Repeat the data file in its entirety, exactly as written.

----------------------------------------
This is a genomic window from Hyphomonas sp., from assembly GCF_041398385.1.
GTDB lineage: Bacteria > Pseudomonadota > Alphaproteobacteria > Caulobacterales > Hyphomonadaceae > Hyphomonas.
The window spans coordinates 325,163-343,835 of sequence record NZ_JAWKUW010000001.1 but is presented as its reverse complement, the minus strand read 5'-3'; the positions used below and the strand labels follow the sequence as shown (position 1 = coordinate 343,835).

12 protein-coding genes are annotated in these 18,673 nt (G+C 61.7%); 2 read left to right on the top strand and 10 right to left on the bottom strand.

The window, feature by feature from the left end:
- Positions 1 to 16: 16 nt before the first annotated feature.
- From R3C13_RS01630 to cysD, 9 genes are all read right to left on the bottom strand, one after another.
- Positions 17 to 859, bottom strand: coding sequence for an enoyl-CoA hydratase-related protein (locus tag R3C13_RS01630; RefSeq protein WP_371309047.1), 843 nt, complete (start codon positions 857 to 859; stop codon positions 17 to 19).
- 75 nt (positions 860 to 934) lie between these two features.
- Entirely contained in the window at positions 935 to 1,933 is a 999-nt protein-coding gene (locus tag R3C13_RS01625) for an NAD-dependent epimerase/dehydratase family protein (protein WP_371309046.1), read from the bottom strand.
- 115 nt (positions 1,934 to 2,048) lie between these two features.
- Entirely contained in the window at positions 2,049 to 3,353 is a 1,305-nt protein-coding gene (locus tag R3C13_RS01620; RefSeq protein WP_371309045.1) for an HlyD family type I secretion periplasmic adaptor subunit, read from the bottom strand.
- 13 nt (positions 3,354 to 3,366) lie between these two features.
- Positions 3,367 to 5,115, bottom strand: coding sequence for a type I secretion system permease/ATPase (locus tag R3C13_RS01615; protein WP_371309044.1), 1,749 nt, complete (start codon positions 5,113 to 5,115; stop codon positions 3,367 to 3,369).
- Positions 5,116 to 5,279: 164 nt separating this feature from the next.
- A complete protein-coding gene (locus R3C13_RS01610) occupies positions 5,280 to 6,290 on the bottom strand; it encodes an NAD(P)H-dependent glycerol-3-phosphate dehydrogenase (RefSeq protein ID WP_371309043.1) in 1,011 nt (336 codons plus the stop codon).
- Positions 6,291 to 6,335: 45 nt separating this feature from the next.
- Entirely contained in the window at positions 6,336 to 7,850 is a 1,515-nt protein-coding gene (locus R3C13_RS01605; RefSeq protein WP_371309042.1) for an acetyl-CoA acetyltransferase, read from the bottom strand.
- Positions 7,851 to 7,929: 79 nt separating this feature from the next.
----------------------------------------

This is a genomic window from Hyphomonas sp., from assembly GCF_041398385.1.
GTDB lineage: Bacteria > Pseudomonadota > Alphaproteobacteria > Caulobacterales > Hyphomonadaceae > Hyphomonas.
The window spans coordinates 325,163-343,835 of sequence record NZ_JAWKUW010000001.1 but is presented as its reverse complement, the minus strand read 5'-3'; the positions used below and the strand labels follow the sequence as shown (position 1 = coordinate 343,835).

12 protein-coding genes are annotated in these 18,673 nt (G+C 61.7%); 2 read left to right on the top strand and 10 right to left on the bottom strand.

The window, feature by feature from the left end:
- Positions 1 to 16: 16 nt before the first annotated feature.
- From R3C13_RS01630 to cysD, 9 genes are all read right to left on the bottom strand, one after another.
- Positions 17 to 859, bottom strand: coding sequence for an enoyl-CoA hydratase-related protein (locus tag R3C13_RS01630; RefSeq protein WP_371309047.1), 843 nt, complete (start codon positions 857 to 859; stop codon positions 17 to 19).
- 75 nt (positions 860 to 934) lie between these two features.
- Entirely contained in the window at positions 935 to 1,933 is a 999-nt protein-coding gene (locus tag R3C13_RS01625) for an NAD-dependent epimerase/dehydratase family protein (protein WP_371309046.1), read from the bottom strand.
- 115 nt (positions 1,934 to 2,048) lie between these two features.
- Entirely contained in the window at positions 2,049 to 3,353 is a 1,305-nt protein-coding gene (locus tag R3C13_RS01620; RefSeq protein WP_371309045.1) for an HlyD family type I secretion periplasmic adaptor subunit, read from the bottom strand.
- 13 nt (positions 3,354 to 3,366) lie between these two features.
- Positions 3,367 to 5,115, bottom strand: coding sequence for a type I secretion system permease/ATPase (locus tag R3C13_RS01615; protein WP_371309044.1), 1,749 nt, complete (start codon positions 5,113 to 5,115; stop codon positions 3,367 to 3,369).
- Positions 5,116 to 5,279: 164 nt separating this feature from the next.
- A complete protein-coding gene (locus R3C13_RS01610) occupies positions 5,280 to 6,290 on the bottom strand; it encodes an NAD(P)H-dependent glycerol-3-phosphate dehydrogenase (RefSeq protein ID WP_371309043.1) in 1,011 nt (336 codons plus the stop codon).
- Positions 6,291 to 6,335: 45 nt separating this feature from the next.
- Entirely contained in the window at positions 6,336 to 7,850 is a 1,515-nt protein-coding gene (locus R3C13_RS01605; RefSeq protein WP_371309042.1) for an acetyl-CoA acetyltransferase, read from the bottom strand.
- Positions 7,851 to 7,929: 79 nt separating this feature from the next.